A Whiter Shade of Pale

We skipped the light fandango
Turned cartwheels ‘cross the floor
I was feeling kinda seasick
But the crowd called out for more
The room was humming harder
As the ceiling flew away
When we called out for another drink
And the waiter brought a tray

And so it was that later
As the miller told his tale
That her face, at first just ghostly,
Turned a whiter shade of pale

She said, “There is no reason
And the truth is plain to see. “
But I wandered through my playing cards
And they would not let her be
One of sixteen vestal virgins
Who were leaving for the coast
And although my eyes were open wide
They might have just as well been closed

And so it was that later
As the miller told his tale
That her face, at first just ghostly,
Turned a whiter shade of pale

She said, “I’m here on a shore leave,”
Though we were miles at sea.
I pointed out this detail
And forced her to agree,
Saying, “You must be the mermaid
Who took King Neptune for a ride. “
And she smiled at me so sweetly
That my anger straightway died.

And so it was that later
As the miller told his tale
That her face, at first just ghostly,
Turned a whiter shade of pale

If music be the food of love
Then laughter is it’s queen
And likewise if behind is in front
Then dirt in truth is clean
My mouth by then like cardboard
Seemed to slip straight through my head
So we crash-dived straightway quickly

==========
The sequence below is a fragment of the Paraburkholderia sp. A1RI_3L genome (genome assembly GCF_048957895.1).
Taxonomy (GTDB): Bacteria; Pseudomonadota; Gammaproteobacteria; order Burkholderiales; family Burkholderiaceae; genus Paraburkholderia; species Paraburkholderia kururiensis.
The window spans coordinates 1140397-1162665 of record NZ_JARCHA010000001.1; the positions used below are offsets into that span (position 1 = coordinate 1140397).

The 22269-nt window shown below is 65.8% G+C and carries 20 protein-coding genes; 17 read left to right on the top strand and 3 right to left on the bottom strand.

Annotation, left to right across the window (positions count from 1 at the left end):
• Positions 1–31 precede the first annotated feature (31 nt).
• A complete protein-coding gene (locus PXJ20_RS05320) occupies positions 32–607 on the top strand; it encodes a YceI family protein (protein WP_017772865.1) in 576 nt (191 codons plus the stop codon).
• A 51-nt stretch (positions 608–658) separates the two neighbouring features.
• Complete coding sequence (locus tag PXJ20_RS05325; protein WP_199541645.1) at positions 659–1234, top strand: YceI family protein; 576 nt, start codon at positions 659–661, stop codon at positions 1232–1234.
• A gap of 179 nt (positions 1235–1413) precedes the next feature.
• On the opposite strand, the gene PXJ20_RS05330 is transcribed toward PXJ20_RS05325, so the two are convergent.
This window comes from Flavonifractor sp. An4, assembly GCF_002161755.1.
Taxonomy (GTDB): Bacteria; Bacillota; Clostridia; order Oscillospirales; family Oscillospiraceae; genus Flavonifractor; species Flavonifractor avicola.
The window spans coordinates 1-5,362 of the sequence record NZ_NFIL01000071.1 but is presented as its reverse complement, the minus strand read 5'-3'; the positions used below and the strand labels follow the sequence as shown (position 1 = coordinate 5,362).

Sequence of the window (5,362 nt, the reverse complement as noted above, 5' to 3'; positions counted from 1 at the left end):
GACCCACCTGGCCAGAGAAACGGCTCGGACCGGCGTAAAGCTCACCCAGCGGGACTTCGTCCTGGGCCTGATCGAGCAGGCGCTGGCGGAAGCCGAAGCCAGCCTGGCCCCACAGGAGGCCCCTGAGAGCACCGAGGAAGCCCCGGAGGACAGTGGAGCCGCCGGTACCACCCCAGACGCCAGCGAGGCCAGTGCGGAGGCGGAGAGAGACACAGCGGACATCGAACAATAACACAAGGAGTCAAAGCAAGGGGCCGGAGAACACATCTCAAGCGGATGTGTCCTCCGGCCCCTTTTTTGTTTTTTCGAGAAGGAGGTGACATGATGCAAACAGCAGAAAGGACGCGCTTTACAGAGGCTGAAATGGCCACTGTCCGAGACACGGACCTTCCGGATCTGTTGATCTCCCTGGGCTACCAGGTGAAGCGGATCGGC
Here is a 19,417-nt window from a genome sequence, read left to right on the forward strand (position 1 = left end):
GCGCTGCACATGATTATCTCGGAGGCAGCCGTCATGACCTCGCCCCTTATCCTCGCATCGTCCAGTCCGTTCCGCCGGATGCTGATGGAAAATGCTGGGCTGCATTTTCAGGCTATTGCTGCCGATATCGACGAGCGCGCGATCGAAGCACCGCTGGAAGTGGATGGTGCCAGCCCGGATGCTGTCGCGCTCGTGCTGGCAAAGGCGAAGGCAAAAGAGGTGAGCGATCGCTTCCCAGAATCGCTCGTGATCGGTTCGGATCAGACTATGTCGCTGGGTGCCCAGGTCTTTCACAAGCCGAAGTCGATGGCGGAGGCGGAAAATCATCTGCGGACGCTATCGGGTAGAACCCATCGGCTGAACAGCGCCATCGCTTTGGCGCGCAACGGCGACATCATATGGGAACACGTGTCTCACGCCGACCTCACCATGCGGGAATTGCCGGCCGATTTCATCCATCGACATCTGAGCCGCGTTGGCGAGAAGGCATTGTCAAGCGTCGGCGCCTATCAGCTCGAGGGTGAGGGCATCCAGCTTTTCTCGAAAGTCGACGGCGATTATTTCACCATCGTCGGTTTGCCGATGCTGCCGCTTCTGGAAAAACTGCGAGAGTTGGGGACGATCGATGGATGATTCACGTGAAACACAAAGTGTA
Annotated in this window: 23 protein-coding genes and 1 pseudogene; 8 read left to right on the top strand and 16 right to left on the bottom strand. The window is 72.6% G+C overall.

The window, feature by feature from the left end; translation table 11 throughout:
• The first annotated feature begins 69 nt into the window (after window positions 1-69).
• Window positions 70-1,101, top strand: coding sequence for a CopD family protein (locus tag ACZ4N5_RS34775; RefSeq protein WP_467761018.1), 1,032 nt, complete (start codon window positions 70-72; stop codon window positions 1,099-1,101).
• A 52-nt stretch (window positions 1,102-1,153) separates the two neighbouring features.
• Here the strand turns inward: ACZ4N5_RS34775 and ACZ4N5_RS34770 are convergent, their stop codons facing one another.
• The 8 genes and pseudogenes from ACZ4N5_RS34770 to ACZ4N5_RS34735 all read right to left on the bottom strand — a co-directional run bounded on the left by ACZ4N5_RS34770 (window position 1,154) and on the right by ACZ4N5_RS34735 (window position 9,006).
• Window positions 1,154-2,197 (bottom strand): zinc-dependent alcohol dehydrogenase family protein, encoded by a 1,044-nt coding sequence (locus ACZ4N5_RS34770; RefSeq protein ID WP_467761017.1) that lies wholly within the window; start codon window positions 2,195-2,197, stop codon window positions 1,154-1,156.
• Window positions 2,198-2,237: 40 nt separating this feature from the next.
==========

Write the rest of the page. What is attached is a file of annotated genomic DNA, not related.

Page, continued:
And attacked the ocean bed

And so it was that later
As the miller told his tale
That her face, at first just ghostly,
Turned a whiter shade of pale


Author: Badfinger (Max)

Power Pop fan, Baseball fan, old movie and tv show fan... and a songwriter, bass and guitar player.

23 thoughts on “Procol Harum – A Whiter Shade of Pale”

  1. Great pick, Max! I couldn’t agree with you more. It’s also one of my all-time favorite ’60s tunes I don’t get tired of. That organ sound is pure magic, and how they weaved in the Bach theme is really beautiful. Now the tune will be stuck in my head but, hey, that’s a good to get lodged in your brain!

    Liked by 2 people

  2. I agree… excellent song and recording. I was stunned when I read , a few years back, that it was THAT popular in Britain, but I’d rather hear it repeatedly than most of the other huge radio hits that never go away. Tough act to follow for them, being their first one!

    Liked by 1 person

    1. I am surprised Dave that it didn’t go to #1 here. It was so different than any of their other songs also. I guess it was the era.


  3. I was real late-comer to this song. Perhaps because my younger sister bought a copy (the 1972 re-release) I rebelled against it – she was more of a Donny Osmond / David Cassidy fan … I guess I questioned the validity of Procul Harem because of that!
    However, I did get over that petty bias, and absolutely love the track these days. 😀

    Liked by 1 person